Your “demonstrate you are serious” comment illustrates why this type of service would be useful… you don’t want to talk unless I show you how much money I have – sort of like the luxury car salesman who won’t talk to anyone not in a suit.

    I’m not after anyone’s personal information. I want information about the PRODUCT they are trying to sell so I can make a more informed purchase in the future. (yeah, yeah, I know many people’s only asset is their house which makes it more “personal”)

  39. Snick

    Iggy,

    You can find all the info at “Landcor”. But, you’ll have to pay for it.

  40. robchipman

    Iggy:

    I understand that you’re trying to become a more informed consumer. That’s laudable, and I don’t want to come across as confrontational. But, you’re not answering the question. Why should the agent of an owner of a house provide you with:

    -how many times his property has been listed?
    -a history of price reductions?

    Why should owners and their agents, en masse, give you access to that information so that you can identify trends?

    Its not about me. In your scenario I’m not going to pressure you into doing anything. I’ll qualify you as a non-buyer, and then leave you alone. We can assume I can figure out some sort of cost recovery program to make it, if not worth my while, at least a no cost charity project.

    So…how does this service, which is clearly beneficial to you, benefit sellers? We’ve established that you’re not a buyer, right? You’re not going to buy their property.

    You are apparently going to invest years of personal attention to deciding which property/neighbourhood/trend is going to help you make a decision about what you may want to buy in several years time. That requires personal information that belongs to sellers. You can get around that by saying that the Board wcquires copyright on the information through the contracts we make with sellers, but the fact is taht we do that as agents for the sellers in an attempt to further their interests. I can’t see how giving the info to you furthers the seller’s interests.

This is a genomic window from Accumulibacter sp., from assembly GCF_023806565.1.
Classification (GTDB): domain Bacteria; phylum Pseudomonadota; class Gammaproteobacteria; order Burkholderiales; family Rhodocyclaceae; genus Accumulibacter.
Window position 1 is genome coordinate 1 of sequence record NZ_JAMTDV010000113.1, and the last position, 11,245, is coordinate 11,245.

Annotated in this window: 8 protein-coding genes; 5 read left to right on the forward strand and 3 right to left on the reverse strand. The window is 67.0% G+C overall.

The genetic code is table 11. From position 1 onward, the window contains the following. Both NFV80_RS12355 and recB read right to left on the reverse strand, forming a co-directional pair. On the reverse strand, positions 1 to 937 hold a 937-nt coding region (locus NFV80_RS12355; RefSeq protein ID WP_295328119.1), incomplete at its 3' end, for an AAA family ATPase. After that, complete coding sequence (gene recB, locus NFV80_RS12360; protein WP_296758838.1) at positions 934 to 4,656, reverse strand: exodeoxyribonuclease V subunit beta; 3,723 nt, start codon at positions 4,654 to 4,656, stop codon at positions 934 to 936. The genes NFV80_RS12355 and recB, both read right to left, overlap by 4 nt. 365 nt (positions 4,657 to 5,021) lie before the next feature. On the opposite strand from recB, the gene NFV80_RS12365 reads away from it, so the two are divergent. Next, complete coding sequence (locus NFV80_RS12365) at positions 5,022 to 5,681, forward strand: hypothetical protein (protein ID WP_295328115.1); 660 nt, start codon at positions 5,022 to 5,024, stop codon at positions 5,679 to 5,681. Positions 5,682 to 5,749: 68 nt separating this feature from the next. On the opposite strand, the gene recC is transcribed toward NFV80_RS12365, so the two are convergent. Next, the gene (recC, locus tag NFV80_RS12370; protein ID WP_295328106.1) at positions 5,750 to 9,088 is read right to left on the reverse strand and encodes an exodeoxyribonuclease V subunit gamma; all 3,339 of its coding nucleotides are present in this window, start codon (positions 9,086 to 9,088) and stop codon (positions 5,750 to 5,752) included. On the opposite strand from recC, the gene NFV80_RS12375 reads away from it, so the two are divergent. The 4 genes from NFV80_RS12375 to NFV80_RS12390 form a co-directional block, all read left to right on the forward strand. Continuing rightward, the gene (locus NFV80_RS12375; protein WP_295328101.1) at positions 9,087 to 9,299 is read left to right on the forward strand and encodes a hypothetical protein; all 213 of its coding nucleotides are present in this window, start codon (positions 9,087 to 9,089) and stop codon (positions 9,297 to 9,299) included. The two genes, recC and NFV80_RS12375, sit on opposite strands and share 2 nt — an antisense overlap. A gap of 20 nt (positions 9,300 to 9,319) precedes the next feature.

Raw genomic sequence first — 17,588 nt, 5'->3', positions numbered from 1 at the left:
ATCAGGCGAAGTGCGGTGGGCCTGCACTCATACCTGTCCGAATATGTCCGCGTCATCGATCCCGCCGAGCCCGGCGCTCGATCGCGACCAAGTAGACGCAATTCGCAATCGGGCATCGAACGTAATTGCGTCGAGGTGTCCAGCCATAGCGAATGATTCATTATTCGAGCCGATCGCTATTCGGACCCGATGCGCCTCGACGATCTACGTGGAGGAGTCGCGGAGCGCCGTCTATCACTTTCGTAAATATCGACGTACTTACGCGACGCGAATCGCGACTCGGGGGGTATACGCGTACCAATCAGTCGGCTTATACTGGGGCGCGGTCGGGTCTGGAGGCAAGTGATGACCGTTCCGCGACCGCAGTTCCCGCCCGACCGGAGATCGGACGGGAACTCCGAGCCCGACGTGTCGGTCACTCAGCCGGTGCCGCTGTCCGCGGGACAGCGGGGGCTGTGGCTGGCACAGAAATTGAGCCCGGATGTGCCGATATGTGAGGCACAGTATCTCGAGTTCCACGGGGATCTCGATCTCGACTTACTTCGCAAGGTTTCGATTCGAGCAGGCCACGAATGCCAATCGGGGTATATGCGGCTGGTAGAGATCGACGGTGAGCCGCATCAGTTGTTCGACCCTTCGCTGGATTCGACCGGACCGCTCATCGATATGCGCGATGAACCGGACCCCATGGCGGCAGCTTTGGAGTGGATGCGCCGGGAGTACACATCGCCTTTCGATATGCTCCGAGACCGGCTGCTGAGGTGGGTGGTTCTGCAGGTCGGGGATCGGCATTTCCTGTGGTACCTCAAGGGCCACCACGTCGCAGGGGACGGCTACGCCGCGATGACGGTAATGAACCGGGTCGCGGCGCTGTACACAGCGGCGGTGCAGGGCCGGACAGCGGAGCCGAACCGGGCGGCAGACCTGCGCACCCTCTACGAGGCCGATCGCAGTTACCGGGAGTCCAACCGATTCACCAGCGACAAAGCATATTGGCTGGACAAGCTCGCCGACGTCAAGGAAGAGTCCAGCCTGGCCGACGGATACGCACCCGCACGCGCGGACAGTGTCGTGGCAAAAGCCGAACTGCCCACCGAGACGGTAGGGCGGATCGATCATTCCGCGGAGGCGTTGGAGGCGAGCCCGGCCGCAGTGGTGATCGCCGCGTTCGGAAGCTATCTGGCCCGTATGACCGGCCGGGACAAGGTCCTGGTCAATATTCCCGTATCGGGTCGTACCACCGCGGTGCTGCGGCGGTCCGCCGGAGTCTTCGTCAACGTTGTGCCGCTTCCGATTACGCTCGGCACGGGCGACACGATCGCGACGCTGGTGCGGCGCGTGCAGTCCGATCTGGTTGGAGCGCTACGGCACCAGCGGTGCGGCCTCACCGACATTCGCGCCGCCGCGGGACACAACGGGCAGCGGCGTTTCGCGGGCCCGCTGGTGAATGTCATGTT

Making a wise decison on where you want to live depends on things other than the list price history of someone’s property. Neighbourhood trend information doesn’t require unfettered access to MLXchange, and doesn’t come from perusing individual listings; it comes from aggregates. Assessed value of property is a public record. The government already provides that, free of charge. Its not convenient, but it is free, and nobody will pressure you to make a decision about anything. You can also arrange to have an account with BC Online.

    My problem with your idea is twofold: First, you aren’t anyone’s client, but you want an agent to share his clients’ information with you even though you aren’t interested in buying. There is no advantage to the seller. The agent is bound to promote the seller’s interests. Giving you the information doesn’t do this, and may conceivably harm the seller’s interests. There is no logical reason to do it.

    Second, as a potential client I see your activity as wrong headed. You’re free to decide how you want to spend your time, but you’re not free to decide that I should help you do it even if I think its the wrong thing for you to do. I have to be onside in the agency relationship before I agree to promote your interests. I need to see a benefit to you, or at least be convinced enough in your intelligence to suspend my disbelief in your theory, before I’m going to participate in this.

    So far you haven’t convinced me that this “service” is in the interests of my current clients (sellers) or potential clients (you). I know you want it, but….

  41. Iggy_12

    Rob,